Waking up we were both warm inside the tent, but outside was a different story. The summer hiking season in the Sierra Nevada is certainly over. The cold was nipping and I, stubbornly refusing to don gloves, had trouble getting my hands to cooperate in breaking down our wet camp. Though the sun was shining on the rims of the canyon, it was still a couple of hours from reaching us bottom dwellers.
The overnight rain took on a different, whiter, fluffier, form 2000 feet higher. Snow kissed the peaks, enhancing the scenery. It was quickly melting as we headed back down.
The way down provided me with plenty of time to view the Sphinx, a 9,146 foot granite behemoth with its distinctive gulleys. I only wished that snow would have settled on this formation. Guess we’ll have to visit again in the winter. Maybe one day I’ll stand at its summit.
As we neared the junction with Bubb’s Creek Trail we heard reports of at least 2 bears in the area. We missed the first and hoped to get a look at the second. I heard some rustling in a thicket of bushes between the trial and river, so we headed down to the shore to see if we could spot the bear coming out.
More rustling! Even closer! “We’d better not stand here if that bear comes out. We’ll be right in its path,” I turned to Sharon. She agreed and we quickly made our way back towards the trail. “There it is!” she yelled. The bear did come out of the bushes staring directly at her, maybe 20 feet away. The closest encounter to date.
We got out of its way and it walked right past us continuing along the bank. Camera equipped with a 300 mm lens, we hiked with the bear snapping many pictures. Sadly, between observing the bear, making sure we didn’t become the bear’s play toy, and trying to keep the camera steady I didn’t get the settings just right and most of the pictures did not turn out.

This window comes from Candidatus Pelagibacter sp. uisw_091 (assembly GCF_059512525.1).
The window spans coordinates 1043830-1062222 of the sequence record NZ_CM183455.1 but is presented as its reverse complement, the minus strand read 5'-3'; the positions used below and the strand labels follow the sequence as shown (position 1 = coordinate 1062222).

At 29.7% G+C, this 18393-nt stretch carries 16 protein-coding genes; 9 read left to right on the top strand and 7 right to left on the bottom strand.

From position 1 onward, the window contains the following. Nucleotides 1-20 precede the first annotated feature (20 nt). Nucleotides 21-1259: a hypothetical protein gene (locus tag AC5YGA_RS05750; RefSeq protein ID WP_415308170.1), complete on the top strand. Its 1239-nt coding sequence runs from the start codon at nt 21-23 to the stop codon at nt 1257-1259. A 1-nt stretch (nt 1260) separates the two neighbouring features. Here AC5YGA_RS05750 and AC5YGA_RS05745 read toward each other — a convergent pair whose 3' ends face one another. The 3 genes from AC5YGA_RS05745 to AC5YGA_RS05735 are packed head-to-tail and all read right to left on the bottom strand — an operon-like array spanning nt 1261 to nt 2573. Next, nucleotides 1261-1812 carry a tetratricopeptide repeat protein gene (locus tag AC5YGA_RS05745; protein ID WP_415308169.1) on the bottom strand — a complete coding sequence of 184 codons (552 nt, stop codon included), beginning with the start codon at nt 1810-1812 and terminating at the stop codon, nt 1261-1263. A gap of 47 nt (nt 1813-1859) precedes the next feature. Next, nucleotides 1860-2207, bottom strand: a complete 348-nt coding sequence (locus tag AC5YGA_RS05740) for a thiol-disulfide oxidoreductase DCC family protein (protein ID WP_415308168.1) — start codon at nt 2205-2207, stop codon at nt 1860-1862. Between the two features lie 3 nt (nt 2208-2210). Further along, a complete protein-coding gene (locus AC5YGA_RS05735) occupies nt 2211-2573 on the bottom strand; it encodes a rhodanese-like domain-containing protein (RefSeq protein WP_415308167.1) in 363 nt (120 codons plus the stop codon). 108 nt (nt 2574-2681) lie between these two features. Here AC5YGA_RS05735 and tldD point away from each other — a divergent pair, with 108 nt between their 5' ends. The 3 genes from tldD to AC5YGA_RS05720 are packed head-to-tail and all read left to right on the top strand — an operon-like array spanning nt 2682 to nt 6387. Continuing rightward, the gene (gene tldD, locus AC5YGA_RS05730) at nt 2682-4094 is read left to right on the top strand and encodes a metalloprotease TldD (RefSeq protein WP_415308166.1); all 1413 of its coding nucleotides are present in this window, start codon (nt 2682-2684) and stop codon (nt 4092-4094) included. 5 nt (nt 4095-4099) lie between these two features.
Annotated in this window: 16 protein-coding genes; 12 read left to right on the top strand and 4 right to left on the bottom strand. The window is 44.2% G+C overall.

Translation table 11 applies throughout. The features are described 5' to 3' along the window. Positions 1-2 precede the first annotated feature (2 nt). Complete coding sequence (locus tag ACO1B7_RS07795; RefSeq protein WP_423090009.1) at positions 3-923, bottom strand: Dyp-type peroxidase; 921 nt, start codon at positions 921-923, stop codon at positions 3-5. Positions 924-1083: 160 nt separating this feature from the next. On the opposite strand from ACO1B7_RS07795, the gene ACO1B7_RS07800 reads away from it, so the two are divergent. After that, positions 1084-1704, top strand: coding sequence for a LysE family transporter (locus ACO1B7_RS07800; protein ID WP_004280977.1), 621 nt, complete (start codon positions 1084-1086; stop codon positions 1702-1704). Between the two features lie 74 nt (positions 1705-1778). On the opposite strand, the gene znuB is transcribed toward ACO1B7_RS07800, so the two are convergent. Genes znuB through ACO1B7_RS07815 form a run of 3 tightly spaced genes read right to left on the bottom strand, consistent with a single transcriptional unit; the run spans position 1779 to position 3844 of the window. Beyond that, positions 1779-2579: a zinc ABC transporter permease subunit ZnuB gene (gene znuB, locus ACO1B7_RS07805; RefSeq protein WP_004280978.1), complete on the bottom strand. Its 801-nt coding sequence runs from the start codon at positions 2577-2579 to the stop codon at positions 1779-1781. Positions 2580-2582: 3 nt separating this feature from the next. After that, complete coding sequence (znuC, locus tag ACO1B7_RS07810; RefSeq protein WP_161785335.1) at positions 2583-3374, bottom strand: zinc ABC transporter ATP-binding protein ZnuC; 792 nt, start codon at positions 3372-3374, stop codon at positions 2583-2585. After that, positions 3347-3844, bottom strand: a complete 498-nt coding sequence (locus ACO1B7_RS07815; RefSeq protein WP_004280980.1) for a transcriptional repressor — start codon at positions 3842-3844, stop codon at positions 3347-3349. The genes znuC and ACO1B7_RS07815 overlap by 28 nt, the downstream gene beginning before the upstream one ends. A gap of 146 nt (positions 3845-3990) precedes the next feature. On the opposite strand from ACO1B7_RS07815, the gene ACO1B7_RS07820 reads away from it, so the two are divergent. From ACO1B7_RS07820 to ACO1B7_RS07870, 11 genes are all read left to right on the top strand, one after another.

As we approached the trailhead, we watched an SAR helicopter, equipped with a gurney, fly low through the canyon. We ran into a couple of rangers who were manning the permit station the previous day. The permit station itself was closed “due to an emergency”. In the National Forest, outside of the park we drove past a whole slew of SAR vehicles. Some unlucky adventurers were likely in trouble. Keeping our fingers crossed that the made out alright.
General Grant Tree and Grant Grove Village
We made a quick stop to see the General Grant Tree. Though not the largest tree in the world (it’s the 3rd), this 1,700 year old giant sequoia has a larger base diameter than General Sherman. The grove is filled with ancient giants. Among them, the Fallen Monarch, a hollowed out, downed trunk was large enough to house people and stable horses. Again, the park has a way of making visitors feel small.
We stopped in Grant Grove Village to pick up some snacks for the drive home, and after smelling cooked food (this was a no-cooking trip) we decided to visit the restaurant. Big mistake. It takes a lot for two hungry backpackers, each having consumed a bagel and a few energy bars, to dislike what they eat. However, the hummus, likely re-constituted powder, was both soupy and chunky. Sharon’s pasta was rather tasteless. My eggplant was overcooked, the pepper sauce indistinguishable from Sharon’s pasta sauce and the rice…billions of bowls of rice are served every day and one would be hard pressed to find one worse than this soggy, mushy side. The only redeeming quality: The balsamic caramelized onion of which I wish I had a plateful.
Despite the food, the views, giant cliffs, giant trees, and bear encounters made this a memorable trip. Though, shamefully, this was our first time hiking in Kings Canyon, it surely will not be the last!
For more national park adventure, visit our National Park Service Guide.